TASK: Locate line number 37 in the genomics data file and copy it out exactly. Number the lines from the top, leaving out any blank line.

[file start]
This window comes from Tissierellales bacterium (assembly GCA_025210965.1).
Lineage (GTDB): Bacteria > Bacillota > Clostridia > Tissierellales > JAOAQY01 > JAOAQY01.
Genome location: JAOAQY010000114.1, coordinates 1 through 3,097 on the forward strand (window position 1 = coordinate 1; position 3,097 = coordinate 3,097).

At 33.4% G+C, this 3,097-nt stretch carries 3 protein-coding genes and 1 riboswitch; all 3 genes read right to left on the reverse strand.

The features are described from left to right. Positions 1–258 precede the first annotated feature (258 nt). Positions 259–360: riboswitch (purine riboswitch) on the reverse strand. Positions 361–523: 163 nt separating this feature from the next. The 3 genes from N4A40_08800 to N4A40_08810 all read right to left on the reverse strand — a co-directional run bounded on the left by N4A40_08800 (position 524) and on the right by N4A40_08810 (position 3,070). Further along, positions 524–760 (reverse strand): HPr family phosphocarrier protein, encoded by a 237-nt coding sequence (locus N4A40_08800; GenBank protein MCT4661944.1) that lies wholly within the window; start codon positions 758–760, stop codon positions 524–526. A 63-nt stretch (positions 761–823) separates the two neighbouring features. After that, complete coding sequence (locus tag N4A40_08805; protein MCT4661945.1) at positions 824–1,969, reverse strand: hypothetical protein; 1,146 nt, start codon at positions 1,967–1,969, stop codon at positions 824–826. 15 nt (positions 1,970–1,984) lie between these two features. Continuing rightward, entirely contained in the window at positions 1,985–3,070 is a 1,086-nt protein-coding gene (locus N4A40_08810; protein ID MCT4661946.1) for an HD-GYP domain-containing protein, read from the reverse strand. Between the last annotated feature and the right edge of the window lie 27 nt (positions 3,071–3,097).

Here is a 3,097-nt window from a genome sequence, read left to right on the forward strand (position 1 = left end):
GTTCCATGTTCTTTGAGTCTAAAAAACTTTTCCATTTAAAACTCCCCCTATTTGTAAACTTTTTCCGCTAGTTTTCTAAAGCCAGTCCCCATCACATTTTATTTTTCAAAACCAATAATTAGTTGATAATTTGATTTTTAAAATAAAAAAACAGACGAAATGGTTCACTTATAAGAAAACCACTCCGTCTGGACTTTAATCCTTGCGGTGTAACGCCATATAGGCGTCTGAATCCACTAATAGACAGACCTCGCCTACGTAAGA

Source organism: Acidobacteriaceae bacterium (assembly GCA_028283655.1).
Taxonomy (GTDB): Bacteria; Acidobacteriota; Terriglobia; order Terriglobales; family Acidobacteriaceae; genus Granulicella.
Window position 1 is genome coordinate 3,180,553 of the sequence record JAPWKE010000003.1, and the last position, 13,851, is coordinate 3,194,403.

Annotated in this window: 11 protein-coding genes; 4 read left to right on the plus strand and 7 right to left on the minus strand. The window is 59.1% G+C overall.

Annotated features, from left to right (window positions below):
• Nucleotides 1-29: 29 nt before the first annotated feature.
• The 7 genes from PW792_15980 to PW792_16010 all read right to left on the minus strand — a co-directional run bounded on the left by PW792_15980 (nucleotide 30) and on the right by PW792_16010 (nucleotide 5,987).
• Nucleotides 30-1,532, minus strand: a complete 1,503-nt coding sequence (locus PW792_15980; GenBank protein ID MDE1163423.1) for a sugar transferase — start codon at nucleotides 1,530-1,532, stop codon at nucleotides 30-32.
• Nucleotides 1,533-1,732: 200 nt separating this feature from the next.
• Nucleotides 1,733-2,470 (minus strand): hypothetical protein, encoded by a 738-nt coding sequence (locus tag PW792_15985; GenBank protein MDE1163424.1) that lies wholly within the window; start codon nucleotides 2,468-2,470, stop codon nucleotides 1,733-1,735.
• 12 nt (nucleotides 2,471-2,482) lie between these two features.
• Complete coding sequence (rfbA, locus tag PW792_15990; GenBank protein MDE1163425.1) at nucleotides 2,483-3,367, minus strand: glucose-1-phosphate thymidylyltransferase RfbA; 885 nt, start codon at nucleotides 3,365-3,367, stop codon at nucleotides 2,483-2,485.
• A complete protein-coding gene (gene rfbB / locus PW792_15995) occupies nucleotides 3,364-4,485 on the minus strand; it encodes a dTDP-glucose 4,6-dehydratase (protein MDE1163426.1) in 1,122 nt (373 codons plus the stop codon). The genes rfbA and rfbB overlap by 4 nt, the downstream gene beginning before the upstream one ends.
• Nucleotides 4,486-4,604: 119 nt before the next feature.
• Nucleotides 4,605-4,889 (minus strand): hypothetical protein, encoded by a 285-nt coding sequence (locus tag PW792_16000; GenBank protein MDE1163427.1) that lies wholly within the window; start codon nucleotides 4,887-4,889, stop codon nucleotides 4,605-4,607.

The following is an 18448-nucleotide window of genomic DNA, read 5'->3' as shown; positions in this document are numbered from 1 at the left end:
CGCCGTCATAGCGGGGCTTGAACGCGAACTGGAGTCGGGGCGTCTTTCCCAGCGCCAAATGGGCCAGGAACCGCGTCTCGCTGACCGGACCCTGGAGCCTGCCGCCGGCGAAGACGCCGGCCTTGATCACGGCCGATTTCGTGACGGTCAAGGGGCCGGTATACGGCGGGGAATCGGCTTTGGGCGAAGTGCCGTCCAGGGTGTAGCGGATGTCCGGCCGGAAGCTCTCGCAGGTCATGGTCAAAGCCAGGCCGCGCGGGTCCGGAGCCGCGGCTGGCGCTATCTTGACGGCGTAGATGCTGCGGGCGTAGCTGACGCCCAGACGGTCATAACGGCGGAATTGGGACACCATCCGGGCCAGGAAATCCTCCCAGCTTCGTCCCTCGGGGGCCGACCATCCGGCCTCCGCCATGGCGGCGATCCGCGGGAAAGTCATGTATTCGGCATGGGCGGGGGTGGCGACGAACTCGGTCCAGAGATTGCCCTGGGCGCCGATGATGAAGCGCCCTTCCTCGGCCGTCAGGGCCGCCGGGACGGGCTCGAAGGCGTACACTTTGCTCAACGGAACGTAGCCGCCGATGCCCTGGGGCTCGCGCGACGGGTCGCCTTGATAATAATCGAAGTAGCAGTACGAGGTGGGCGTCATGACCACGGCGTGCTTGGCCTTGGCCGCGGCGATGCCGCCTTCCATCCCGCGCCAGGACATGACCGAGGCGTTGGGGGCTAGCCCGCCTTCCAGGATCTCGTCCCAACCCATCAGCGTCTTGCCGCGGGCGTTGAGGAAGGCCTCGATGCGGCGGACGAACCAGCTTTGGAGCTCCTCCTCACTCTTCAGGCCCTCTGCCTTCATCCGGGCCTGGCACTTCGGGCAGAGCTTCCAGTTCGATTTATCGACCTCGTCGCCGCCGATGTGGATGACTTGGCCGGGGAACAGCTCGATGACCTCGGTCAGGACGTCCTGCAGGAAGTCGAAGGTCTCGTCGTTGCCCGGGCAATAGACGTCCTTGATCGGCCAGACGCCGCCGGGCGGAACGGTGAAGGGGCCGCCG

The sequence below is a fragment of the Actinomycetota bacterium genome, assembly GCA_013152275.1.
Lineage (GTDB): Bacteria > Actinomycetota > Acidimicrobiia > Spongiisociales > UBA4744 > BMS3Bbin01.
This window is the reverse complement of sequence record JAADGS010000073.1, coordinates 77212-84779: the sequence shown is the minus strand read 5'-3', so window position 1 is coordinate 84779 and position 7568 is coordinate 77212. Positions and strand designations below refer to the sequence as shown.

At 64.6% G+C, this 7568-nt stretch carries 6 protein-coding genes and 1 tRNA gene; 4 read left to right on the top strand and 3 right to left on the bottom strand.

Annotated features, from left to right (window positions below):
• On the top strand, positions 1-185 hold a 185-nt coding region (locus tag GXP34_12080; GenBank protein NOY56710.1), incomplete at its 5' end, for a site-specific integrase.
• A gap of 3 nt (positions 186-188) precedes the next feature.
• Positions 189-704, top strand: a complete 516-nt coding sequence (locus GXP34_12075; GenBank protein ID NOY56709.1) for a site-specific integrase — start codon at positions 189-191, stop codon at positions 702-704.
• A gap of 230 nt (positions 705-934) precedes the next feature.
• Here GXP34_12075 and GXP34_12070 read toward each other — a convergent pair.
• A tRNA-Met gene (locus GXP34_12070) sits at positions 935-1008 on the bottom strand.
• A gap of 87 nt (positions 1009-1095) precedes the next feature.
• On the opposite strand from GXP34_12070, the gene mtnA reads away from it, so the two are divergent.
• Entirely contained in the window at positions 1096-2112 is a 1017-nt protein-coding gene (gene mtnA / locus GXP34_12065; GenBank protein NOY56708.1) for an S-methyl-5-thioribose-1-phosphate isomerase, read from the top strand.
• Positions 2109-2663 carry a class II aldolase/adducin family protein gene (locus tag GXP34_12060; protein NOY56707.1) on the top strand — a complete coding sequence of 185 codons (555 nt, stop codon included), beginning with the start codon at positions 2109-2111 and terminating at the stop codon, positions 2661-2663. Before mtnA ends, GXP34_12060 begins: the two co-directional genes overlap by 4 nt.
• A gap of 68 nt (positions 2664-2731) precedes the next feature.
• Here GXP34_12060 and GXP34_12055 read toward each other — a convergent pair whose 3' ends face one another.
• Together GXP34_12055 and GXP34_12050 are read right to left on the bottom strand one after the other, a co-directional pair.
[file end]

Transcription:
• On the opposite strand from GXP34_12070, the gene mtnA reads away from it, so the two are divergent.